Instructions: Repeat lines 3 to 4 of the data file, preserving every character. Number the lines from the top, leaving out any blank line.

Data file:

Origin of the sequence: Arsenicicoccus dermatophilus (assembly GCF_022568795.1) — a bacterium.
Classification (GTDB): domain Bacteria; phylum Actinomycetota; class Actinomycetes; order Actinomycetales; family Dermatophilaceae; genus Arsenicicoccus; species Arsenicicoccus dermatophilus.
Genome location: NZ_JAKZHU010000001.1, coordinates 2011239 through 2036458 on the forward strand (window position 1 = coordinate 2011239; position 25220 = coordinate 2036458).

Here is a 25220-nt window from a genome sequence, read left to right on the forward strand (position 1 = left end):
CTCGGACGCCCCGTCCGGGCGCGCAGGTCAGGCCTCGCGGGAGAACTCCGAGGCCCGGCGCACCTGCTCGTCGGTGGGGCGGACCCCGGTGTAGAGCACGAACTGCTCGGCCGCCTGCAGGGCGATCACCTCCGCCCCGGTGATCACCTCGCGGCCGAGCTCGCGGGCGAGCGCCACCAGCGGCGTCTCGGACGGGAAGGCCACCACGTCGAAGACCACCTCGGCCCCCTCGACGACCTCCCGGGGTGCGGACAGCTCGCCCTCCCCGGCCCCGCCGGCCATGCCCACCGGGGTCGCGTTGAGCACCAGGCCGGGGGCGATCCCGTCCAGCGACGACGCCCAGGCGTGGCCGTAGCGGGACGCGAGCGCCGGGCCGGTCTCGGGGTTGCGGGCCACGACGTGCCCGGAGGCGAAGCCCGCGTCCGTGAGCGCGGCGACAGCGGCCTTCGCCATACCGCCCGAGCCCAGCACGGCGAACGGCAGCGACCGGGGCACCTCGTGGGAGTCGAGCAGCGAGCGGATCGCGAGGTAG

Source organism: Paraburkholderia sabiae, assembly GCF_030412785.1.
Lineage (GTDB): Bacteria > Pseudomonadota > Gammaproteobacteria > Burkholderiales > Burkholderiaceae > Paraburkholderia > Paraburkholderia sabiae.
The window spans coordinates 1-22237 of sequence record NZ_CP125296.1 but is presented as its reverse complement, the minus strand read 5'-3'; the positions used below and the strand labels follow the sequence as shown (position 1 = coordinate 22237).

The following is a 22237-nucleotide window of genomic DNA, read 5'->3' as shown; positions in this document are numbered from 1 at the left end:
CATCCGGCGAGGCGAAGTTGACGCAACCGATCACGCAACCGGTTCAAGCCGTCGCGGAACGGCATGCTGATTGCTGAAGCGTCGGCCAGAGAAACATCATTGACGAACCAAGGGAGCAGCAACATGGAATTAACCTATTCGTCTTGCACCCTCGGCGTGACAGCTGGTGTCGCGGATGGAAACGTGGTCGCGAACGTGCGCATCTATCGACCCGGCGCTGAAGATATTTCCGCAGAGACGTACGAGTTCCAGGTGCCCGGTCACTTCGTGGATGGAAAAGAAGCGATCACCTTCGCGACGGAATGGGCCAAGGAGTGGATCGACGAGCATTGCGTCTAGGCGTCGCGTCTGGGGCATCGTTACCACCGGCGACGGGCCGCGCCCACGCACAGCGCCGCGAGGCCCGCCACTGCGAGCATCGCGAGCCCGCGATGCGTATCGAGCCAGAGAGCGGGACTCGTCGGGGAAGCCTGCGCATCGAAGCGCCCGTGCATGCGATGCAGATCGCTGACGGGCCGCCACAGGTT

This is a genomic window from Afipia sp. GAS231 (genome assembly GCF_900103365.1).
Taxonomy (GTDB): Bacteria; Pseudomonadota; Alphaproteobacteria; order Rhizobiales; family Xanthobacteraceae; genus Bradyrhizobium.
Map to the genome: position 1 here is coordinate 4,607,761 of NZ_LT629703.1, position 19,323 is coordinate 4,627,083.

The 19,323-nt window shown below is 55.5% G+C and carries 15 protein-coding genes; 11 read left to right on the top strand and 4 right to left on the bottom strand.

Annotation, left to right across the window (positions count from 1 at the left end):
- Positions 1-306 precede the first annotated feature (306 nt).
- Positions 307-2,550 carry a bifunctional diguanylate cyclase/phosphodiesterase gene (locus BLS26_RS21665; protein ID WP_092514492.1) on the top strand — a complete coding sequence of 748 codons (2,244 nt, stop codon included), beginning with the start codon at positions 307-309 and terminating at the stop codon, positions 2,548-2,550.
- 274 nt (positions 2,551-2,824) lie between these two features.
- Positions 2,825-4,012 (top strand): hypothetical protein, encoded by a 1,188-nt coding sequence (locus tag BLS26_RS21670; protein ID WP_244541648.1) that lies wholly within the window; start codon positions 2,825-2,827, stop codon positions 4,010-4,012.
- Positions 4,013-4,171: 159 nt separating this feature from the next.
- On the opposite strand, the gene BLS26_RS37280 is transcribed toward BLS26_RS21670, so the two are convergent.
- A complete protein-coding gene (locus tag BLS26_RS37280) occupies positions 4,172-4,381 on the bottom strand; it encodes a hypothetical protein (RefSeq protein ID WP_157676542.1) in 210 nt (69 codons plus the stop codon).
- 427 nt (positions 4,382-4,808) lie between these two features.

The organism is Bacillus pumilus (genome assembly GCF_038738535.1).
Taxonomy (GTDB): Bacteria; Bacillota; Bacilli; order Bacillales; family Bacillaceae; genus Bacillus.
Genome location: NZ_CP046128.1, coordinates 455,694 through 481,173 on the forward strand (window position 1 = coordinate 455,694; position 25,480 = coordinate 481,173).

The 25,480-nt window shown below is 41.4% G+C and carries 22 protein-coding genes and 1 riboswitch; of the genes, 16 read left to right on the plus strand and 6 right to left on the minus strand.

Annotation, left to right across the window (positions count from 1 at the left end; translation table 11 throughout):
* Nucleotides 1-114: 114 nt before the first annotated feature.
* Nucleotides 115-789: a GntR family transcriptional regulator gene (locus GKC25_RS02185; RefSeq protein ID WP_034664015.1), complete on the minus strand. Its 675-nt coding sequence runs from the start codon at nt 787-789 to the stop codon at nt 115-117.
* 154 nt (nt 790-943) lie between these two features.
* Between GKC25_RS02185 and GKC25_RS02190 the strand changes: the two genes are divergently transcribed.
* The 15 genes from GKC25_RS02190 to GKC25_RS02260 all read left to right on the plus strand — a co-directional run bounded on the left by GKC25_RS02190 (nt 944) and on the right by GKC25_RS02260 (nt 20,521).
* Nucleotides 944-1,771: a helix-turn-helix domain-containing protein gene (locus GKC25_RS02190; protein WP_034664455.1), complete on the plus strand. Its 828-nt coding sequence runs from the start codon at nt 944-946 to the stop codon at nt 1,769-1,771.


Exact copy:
Genome location: NZ_JAKZHU010000001.1, coordinates 2011239 through 2036458 on the forward strand (window position 1 = coordinate 2011239; position 25220 = coordinate 2036458).

Here is a 25220-nt window from a genome sequence, read left to right on the forward strand (position 1 = left end):